Like Chinese Americans, Korean Americans are another ethnic group in America seen as a “model minority.” But in Japan, Koreans are targeted similarly to Blacks in America. In her novel Pachinko, Min-Jin Lee poignantly shows the damaging effects of this racism . Here is an excerpt capturing this frustration in a Korean-Japanese child:
Mozasu knew he was becoming one of the bad Koreans. Police officers often arrested Koreans for stealing or home brewing. Every week, someone on his street got in trouble with the police. Noa would say that because some Koreans broke the law, everyone got blamed. On every block in Ikaino, there was a man who beat his wife, and there were girls who worked in bars who were said to take money for favors. Noa said that Koreans had to raise themselves up by working harder and being better. Mozasu just wanted to hit everyone who said mean things. In Ikaino, there were homely old women who cussed and men who were so drunk that they slept outside their houses. The Japanese didn’t want Koreans to live near them, because they weren’t clean, they lived with pigs, and the children had lice. Also, Koreans were said to be even lower than burakumin because at least burakumin had Japanese blood. Noa told Mozasu that his former teachers had told him he was a good Korean, and Mozasu understood that with his own poor grades and bad manners, those same teachers would think Mozasu was a bad one.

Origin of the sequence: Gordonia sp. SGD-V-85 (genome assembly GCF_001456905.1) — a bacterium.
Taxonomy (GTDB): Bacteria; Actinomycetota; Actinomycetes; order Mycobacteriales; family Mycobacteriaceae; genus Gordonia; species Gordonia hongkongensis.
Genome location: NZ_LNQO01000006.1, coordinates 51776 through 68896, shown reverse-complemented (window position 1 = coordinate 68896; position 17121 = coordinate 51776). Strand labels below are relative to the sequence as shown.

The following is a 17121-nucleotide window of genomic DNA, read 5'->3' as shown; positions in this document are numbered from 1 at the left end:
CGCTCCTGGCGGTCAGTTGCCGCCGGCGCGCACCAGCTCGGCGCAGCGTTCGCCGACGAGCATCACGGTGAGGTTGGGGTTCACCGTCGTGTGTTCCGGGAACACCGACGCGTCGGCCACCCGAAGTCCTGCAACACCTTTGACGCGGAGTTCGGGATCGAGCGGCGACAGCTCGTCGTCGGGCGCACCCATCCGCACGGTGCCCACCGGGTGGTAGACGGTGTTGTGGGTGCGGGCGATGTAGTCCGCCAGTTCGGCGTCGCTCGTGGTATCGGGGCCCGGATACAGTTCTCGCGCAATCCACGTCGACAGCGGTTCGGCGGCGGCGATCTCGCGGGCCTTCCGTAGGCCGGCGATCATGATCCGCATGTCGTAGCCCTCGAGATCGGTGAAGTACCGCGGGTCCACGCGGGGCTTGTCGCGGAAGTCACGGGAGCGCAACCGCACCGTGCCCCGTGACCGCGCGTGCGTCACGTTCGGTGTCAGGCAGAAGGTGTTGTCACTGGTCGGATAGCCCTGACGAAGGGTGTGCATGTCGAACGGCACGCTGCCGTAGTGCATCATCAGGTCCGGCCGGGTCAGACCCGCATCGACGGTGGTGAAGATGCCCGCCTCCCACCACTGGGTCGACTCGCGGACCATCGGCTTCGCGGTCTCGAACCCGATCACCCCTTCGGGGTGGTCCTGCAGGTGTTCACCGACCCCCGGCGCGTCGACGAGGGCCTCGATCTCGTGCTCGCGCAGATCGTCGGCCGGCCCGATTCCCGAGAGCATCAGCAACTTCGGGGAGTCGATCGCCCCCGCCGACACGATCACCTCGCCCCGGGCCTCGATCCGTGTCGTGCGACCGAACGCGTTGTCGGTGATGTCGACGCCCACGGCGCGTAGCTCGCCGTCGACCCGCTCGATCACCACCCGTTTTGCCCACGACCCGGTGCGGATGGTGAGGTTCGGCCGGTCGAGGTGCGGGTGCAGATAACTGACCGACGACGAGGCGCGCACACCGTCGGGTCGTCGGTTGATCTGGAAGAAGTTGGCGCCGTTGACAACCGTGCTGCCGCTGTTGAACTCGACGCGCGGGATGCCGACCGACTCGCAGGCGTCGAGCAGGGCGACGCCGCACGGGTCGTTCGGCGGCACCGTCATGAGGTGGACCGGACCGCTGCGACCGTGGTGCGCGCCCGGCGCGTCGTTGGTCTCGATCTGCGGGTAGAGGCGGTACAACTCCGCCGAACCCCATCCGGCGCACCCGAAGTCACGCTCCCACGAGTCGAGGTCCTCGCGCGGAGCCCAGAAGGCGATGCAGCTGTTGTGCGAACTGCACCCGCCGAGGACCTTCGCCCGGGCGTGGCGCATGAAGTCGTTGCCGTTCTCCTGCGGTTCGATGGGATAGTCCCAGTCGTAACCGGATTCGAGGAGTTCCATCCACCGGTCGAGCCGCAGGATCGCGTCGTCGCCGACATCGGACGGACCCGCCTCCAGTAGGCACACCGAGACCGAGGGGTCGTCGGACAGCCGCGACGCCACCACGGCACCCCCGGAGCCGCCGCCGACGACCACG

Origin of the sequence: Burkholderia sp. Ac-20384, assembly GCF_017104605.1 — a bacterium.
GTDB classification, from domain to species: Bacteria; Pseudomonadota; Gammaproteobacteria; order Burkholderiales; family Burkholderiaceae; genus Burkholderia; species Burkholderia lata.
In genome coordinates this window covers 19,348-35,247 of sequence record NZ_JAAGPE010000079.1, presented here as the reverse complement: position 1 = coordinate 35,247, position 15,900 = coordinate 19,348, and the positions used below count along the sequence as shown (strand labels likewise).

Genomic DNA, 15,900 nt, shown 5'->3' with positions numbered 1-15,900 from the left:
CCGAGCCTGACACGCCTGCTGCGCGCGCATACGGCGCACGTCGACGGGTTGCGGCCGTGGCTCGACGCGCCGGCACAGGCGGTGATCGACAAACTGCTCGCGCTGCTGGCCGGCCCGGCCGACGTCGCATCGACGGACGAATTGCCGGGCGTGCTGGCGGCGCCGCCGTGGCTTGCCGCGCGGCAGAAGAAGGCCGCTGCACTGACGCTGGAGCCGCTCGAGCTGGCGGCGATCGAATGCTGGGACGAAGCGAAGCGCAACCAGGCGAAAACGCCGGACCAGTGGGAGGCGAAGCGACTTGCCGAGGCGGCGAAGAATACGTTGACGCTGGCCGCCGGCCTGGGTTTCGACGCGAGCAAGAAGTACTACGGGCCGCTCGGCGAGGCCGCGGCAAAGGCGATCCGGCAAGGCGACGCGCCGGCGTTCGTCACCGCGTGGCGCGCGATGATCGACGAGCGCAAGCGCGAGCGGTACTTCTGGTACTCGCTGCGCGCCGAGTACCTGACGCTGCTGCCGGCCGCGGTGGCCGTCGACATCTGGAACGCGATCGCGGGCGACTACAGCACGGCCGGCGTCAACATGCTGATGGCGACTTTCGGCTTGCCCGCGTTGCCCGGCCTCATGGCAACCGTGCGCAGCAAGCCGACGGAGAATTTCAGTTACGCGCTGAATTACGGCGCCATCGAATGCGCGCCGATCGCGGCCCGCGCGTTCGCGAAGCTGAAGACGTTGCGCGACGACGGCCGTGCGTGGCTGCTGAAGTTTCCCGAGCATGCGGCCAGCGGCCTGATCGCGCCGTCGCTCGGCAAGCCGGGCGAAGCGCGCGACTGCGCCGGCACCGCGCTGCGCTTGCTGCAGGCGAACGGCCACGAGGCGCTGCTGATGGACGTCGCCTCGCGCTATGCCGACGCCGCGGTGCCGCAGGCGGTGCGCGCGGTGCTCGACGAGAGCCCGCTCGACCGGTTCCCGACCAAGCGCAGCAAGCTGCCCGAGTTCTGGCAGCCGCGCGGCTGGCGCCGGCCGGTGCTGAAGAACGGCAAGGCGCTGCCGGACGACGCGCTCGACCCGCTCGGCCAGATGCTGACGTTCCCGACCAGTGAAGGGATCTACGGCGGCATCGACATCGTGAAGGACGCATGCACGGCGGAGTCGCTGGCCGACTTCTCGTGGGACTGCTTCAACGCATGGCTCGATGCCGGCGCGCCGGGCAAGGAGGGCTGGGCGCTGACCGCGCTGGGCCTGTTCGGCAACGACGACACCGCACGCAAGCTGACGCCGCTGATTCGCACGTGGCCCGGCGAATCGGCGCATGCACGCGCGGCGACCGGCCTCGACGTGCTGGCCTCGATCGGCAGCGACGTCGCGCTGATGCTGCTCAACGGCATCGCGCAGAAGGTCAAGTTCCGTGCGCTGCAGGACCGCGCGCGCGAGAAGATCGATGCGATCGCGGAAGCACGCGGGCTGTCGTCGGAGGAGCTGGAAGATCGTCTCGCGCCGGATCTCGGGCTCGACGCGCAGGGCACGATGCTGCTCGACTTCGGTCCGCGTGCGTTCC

So the ** what? If the other ten-year-olds thought he was stupid, that was okay. If they thought he was violent, that was okay. If necessary, Mozasu was not afraid to clean out all the teeth right from their mouths. You think I’m an animal, Mozasu thought, then I can be an animal and hurt you. Mozasu did not intend to be a good Korean. What was the point in that?
In the responses to Eileen’s and Kalos’ letters, I have seen many point out this is not only a generational divide, and that many in my generation hold differing views as well. You are correct. This is not a generational issue. It is not so simple as declaring that all our parents are racists and that we, the second generation educated elite, are above prejudices and here to save our parents from racist beliefs. It is preposterous, however, to deny that many Chinese Americans are racist towards Black Americans. Almost all of us have heard or even used the term 黑鬼 (hēi guǐ - black devil) as a slur. The simple existence of this term is evidence for the prevalence of racism within the Chinese American community.